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Canine Dental Disease

Canine Dental Disease

Dental disease is one of the most common medical conditions seen by veterinarians. Over 80% of dogs over the age of three have active dental disease.

Few dogs show obvious signs of dental disease, so it is up to the dog’s family and veterinarian to uncover this hidden and often painful condition.


Gingivitis is a condition in which the gums around the teeth become inflamed (red, swollen, and painful). This inflammation is usually the result of a process that begins with the buildup of plaque, a film that harbors bacteria, on the teeth. If managed correctly Gingivitis is reversable. 


Red or swollen gums
Bad breath
Difficulty eating or not eating at all
Difficulty picking up toys 
Plaque build-up on the surface of teeth


Bad dental care
Old age
Autoimmune diseases
Soft food
Crowded teeth


The best way to prevent gingivitis in dogs is to regularly remove plaque buildup by tooth brushing. 


Treatment of gingivitis involves removing accumulated plaque and dental calculus, then extracting loose or infected teeth to prevent further disease progression. Regular dental care and medical management are typically the first lines of treatment.


If gingivitis is not controlled, it can progress to periodontitis, a condition that eventually cannot be reversed. Periodontal disease, commonly known as gum disease, is a condition that occurs when there is an excessive amount of plaque build-up on your pup’s teeth. If plaque (a thin, sticky film of bacteria) isn’t regularly removed, it can harden into a substance called calculus or tartar that becomes more difficult to remove.

Tartar buildup causes pockets to form between your dog’s teeth and gum line where infection can develop. If gum disease isn’t treated eventually your dog’s teeth can become loose and fall out.


Dropping food
Excess drooling or blood in drool
Plaque or tartar buildup on teeth
Bleeding around the mouth
Swelling or pain in or around the mouth
Bad breath
Discoloured teeth
Loose or broken teeth
Extra teeth or retained baby teeth
Chewing on one side


Diet and poor nutrition can factor into whether your dog will develop periodontal disease, as do environmental contributors such as grooming habits (does your pooch lick himself frequently?), dirty toys, the alignment of teeth (pups with crowded teeth are more susceptible to gum disease), and oral hygiene.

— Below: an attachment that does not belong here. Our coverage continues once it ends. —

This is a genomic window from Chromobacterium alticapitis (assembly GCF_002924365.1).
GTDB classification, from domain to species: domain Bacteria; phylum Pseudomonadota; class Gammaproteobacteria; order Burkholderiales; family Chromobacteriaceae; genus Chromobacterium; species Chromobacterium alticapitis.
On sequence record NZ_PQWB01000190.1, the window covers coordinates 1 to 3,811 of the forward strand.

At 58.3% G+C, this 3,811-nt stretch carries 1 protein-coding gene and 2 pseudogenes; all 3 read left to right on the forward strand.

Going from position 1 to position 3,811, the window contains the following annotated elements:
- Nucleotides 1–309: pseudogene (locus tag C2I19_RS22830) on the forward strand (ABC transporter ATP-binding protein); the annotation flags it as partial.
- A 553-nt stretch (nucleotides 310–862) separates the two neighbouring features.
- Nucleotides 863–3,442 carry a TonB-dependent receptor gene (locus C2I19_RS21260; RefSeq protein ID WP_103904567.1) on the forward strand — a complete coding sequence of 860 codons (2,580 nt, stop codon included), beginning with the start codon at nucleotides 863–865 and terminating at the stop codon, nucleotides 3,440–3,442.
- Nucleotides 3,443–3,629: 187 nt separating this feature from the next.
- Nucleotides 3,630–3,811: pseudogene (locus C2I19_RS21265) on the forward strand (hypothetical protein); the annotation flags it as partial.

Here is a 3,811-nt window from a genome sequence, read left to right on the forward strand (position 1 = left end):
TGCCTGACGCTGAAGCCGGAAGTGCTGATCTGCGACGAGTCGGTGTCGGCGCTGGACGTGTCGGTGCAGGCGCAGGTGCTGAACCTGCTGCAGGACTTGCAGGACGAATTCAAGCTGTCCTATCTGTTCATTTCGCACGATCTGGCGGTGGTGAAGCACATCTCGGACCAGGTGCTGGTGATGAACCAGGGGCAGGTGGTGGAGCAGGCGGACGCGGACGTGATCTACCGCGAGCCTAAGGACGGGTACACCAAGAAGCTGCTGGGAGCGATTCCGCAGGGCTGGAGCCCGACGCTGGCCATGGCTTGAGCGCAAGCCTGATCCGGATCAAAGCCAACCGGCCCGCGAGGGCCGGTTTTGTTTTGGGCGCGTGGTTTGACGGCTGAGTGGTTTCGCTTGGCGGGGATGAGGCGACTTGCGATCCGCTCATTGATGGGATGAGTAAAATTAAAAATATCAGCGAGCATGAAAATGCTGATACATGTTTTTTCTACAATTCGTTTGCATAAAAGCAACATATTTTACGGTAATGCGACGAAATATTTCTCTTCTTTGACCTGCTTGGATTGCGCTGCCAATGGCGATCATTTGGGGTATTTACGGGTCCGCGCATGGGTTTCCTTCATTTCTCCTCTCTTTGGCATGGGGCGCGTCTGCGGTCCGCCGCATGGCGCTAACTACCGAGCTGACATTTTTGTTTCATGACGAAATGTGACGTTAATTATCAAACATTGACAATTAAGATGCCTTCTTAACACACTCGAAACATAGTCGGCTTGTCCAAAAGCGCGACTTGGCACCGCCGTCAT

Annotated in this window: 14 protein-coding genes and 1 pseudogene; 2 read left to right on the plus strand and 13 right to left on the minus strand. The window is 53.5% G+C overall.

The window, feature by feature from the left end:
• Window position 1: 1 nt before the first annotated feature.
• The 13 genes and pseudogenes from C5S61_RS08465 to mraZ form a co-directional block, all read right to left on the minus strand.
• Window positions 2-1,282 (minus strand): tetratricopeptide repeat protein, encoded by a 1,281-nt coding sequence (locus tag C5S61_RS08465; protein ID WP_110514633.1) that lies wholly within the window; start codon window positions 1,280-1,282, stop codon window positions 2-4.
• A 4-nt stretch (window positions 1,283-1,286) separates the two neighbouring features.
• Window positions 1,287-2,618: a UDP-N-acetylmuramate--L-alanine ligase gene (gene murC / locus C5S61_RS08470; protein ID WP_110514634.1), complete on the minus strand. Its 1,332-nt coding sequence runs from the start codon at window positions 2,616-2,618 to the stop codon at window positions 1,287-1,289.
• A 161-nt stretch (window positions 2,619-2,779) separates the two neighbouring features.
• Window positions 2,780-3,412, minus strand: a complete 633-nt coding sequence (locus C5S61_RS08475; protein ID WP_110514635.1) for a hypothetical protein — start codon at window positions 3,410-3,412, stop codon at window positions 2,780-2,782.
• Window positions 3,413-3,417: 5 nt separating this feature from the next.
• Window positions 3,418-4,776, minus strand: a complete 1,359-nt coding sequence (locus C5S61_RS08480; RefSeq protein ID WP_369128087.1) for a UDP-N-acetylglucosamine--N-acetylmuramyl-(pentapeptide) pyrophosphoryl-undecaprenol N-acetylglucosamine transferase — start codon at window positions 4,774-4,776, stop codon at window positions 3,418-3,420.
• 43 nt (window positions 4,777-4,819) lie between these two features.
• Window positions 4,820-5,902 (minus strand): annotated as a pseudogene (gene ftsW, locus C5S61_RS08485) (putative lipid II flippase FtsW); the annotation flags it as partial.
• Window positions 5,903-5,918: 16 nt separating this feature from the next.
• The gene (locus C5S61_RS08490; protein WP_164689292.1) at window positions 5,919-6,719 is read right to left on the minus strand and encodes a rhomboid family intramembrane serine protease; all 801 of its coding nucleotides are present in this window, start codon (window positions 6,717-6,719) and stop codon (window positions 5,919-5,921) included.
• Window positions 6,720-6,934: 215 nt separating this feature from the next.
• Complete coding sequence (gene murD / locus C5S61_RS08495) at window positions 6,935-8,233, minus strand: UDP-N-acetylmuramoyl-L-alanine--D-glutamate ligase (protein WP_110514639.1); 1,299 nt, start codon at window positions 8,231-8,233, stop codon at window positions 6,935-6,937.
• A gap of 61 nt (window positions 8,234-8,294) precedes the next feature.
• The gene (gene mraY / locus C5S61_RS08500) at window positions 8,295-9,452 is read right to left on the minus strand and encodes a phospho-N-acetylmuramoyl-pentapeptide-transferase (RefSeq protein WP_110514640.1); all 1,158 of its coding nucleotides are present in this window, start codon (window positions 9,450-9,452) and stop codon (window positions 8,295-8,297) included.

To treat canine periodontitis, your veterinarian will recommend removing plaque and mineral buildup by scaling and polishing the teeth while trying to save the teeth wherever possible. In extreme cases of periodontitis, extraction of teeth, sometimes of numerous teeth, may be required

Common Dog Dental Issues


With periodontal disease, the open space around the tooth roots can become filled with bacteria, leading to an infection. This infection can cause a good deal of pain for your dog and can result in a tooth root abscess.


Dogs love to chew! However, as a pet parent, you should be aware that chewing on certain items, such as bones or very hard plastic can cause your pup’s teeth to fracture or break. Tooth fractures are also more likely when your dog is chewing on an object that is too big for its mouth.


All puppies have baby teeth (also called deciduous teeth). In most situations, these teeth will fall out by the time your dog reaches 6 months of age. However, in some cases, some of the teeth will remain. This can cause over-crowding which can result in extra plaque buildup and make it more difficult to keep your pup’s mouth clean.

Prevention Is Key

Ways to care for your cat’s teeth and help prevent dental disease:

Brushing Teeth 
Regular dental checks with your vet
Oral hygiene gels 
Dental products and diets 

If you require any help, support and advice regarding your cat’s oral hygiene we do have a dental nurse clinic available to discuss all your options with you. 


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